Penny stock tied to Local Fitness Outfit

By Kim Nilsen
Triangle Business Journal

December 10, 2004

A sudden, steep and unexplained rise in the trading of shares in gym operator Absolute Health and Fitness, a company with Triangle roots, has sounded alarms with over-the-counter market watchers.

The small cap stock began to gallop in mid-November. In December, it took off. The company's share price, which had hovered as low as 12 cents, climbed to a yearly high of $5.08 in early December as daily trading volume approached 10 million shares.

The Web service promoted the stock on its main page on Dec. 8, putting the company's six-month share price target at $10. Visitors to found promises of "600% Profit Potential In 6 months if you BUY AHFI Now!"

"The bubble is going to burst eventually," says Jay Lee, president of The Bellwether Report, which tracks the market for investors. "There's nothing of substance there that I can see."

Pink Sheets, a New York company that monitors the daily movements of over-the-counter stocks such as Absolute Health, posted a warning on its Web site about Absolute Health after receiving complaints about faxes and e-mails promoting the stock that might violate federal law.

Bellwether included Absolute Health in a Nov. 15 trading alert, which noted that the company's shares were trading up 25 percent on "no corporate developments at all."

Absolute Health's Web site on Dec. 8 wasn't working. Thomas Flynn, the company's vice president of sales and marketing, did not return a phone call.

Yet, eager investors are pouring dollars into a company that hasn't released any news, hasn't filed reports with the U.S. Securities and Exchange Commission and hasn't delivered financial reports with Pink Sheets, Lee says.

The name of Absolute Health and Fitness in May was changed from Ornate Holdings, according to Pink Sheets records.

Pink Sheets can't reach Absolute Health management. The company's last address, provided in June, is one on North Harrison Avenue in Cary.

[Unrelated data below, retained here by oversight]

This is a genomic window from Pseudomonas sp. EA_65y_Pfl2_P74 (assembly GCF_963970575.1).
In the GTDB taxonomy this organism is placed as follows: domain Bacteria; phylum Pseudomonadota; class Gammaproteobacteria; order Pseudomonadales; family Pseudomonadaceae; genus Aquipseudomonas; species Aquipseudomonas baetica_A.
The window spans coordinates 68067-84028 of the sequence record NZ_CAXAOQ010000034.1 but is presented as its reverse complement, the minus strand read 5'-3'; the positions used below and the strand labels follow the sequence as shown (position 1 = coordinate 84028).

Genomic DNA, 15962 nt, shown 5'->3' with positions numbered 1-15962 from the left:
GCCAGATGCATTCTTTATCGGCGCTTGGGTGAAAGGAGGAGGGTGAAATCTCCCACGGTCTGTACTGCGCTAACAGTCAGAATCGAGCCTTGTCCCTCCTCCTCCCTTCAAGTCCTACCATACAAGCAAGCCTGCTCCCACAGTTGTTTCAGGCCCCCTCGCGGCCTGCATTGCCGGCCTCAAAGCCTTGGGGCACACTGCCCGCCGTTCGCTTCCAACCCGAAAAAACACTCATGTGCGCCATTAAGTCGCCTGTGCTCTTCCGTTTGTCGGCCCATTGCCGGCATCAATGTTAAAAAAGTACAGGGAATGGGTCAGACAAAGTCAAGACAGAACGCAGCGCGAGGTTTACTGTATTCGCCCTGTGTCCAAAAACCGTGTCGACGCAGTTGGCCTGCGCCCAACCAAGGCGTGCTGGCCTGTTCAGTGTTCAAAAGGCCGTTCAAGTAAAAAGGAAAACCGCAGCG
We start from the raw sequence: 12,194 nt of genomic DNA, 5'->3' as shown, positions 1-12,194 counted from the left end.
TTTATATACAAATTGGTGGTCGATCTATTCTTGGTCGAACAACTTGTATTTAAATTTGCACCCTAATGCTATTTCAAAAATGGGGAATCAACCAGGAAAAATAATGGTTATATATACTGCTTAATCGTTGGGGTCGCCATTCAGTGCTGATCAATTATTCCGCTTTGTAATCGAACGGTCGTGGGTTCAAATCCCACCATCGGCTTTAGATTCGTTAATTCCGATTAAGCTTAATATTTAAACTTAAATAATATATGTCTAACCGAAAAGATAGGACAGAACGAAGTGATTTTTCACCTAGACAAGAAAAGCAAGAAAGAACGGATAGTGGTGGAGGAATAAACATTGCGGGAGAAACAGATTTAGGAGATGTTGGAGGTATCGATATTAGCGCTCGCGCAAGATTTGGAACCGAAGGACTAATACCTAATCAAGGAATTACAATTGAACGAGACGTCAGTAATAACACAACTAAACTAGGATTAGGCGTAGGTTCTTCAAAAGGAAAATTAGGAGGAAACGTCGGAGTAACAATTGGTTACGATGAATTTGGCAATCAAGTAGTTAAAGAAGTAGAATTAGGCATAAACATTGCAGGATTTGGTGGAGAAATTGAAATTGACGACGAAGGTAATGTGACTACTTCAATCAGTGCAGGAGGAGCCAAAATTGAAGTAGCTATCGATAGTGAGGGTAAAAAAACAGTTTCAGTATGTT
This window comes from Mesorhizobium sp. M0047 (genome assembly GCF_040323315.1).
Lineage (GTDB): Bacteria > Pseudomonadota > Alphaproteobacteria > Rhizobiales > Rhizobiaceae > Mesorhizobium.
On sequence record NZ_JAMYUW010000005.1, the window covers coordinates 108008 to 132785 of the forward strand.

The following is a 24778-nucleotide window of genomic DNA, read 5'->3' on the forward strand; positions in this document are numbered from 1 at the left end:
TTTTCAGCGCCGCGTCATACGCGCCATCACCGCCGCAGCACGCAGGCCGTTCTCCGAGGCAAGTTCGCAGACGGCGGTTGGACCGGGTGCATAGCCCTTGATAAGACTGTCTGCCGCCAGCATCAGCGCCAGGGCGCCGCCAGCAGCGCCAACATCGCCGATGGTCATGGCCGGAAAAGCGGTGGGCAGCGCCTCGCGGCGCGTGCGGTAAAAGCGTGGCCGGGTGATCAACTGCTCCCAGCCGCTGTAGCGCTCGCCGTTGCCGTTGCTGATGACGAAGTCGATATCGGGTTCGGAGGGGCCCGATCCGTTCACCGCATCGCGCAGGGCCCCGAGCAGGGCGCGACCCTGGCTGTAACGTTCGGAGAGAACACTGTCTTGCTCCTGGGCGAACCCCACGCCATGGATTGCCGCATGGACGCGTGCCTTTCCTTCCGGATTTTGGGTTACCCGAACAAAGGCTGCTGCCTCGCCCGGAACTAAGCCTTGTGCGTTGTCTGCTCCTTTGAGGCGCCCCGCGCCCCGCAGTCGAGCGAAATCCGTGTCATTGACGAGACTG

Its president, according to the profile on, is Roland Rohm.

The company's last known address, according to Pink Sheets, leads to a row of old-fashioned postal box windows at a mail and packaging store in a strip mall anchored by a Food Lion.

The last phone number listed by Pink Sheets for the public company rings the corporate office of Beyond Fitness, a chain of gyms in the Triangle. Phone messages were not returned. Flynn is a partner in Beyond Fitness, according to employees.

"This stock is one that in my view should be suspended" from trading, says Cromwell Coulson, chief executive of Pink Sheets.

The Securities Division of the North Carolina Secretary of State's Office has received no complaints about Absolute Health, says division spokeswoman Liz Proctor.

Despite the clouded history, Davidson, N.C., businessman Jerry Hancock invested money in Absolute Health. Hancock dabbles in day trading, and he made $150 with a small investment in Absolute Health on one day.

Hancock says he became suspicious when he couldn't find any information on the company. "Like a fool, I went back for more," he says.

By Dec. 7, the fitness company's trading volume and share price were sagging.

The sudden cooling left Hancock with a loss of about $380 on his investments as of that day.

Hancock and others are trying to draw a line between Absolute Health and the Triangle's Beyond Fitness.

According to a backgrounder posted at Hotstockfinder and, Absolute Health operates a handful of unnamed gyms in the Southeast but is pushing to consolidate the fitness industry by snapping up independent gyms.

The source of the information, which forecast $23 million in revenue this year for Absolute Health following an alignment with an unnamed major fitness center operator, isn't listed.

The company's last known address, box 116 at the Cary postal store, has been listed as a business address for Randall Rohm's fitness business Double R Enterprise, according to records on file in the North Carolina Secretary of State's Office.

According to Better Business Bureau of Eastern North Carolina files, Double R does business as Beyond Fitness, a gym network that includes several former Gold's Gym locations in the Triangle.

The BBB has prodded Beyond Fitness to clarify its ownership and respond to complaints. "It's a very difficult trail to follow," says BBB President Beverly Baskin.

In May 2003, Ted Sampson told Triangle Business Journal that his network of fitness centers had shelved the Gold's Gym name because the franchise operation was too restrictive when it came to the number of locations in a market.

That January, Sampson took on Jeremy Jaynes as a partner in the gyms. By December, Jaynes became the first person in the United States to be arrested on felony Internet spam charges. Jaynes was convicted last month.

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